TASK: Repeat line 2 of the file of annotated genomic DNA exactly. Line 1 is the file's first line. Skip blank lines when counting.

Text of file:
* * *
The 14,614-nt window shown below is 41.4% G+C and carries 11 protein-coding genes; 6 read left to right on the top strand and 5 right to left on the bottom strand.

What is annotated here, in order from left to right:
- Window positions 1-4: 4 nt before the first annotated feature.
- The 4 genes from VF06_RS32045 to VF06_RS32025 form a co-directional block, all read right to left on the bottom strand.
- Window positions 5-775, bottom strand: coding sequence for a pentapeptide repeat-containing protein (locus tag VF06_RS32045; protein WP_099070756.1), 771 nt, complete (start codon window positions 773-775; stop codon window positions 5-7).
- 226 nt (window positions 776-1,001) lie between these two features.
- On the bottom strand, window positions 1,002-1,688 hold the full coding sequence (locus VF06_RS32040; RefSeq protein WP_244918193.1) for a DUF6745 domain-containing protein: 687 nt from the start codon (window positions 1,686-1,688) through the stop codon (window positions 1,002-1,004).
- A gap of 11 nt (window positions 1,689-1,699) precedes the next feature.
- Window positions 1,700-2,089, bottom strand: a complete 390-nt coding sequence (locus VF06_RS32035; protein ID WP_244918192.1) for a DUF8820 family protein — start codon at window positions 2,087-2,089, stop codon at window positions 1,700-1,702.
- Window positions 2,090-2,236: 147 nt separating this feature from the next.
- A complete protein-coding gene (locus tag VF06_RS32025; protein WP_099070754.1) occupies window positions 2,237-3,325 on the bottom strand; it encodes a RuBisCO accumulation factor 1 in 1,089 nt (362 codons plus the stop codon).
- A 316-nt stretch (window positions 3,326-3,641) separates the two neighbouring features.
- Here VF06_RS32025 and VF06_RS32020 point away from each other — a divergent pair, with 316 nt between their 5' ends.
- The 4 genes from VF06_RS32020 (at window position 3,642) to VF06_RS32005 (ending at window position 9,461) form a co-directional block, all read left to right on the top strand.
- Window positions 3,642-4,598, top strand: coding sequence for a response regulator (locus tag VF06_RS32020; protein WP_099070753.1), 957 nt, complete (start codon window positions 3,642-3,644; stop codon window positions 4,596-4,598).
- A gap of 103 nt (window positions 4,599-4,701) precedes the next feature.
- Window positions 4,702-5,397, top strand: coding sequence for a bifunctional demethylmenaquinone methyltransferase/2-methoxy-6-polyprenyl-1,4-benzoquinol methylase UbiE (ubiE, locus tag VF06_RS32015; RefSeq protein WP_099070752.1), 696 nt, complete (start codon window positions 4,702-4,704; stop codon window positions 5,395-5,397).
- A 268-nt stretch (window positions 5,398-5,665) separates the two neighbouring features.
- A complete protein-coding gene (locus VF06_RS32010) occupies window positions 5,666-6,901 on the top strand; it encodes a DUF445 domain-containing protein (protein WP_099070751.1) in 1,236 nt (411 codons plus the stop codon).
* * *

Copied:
What is annotated here, in order from left to right: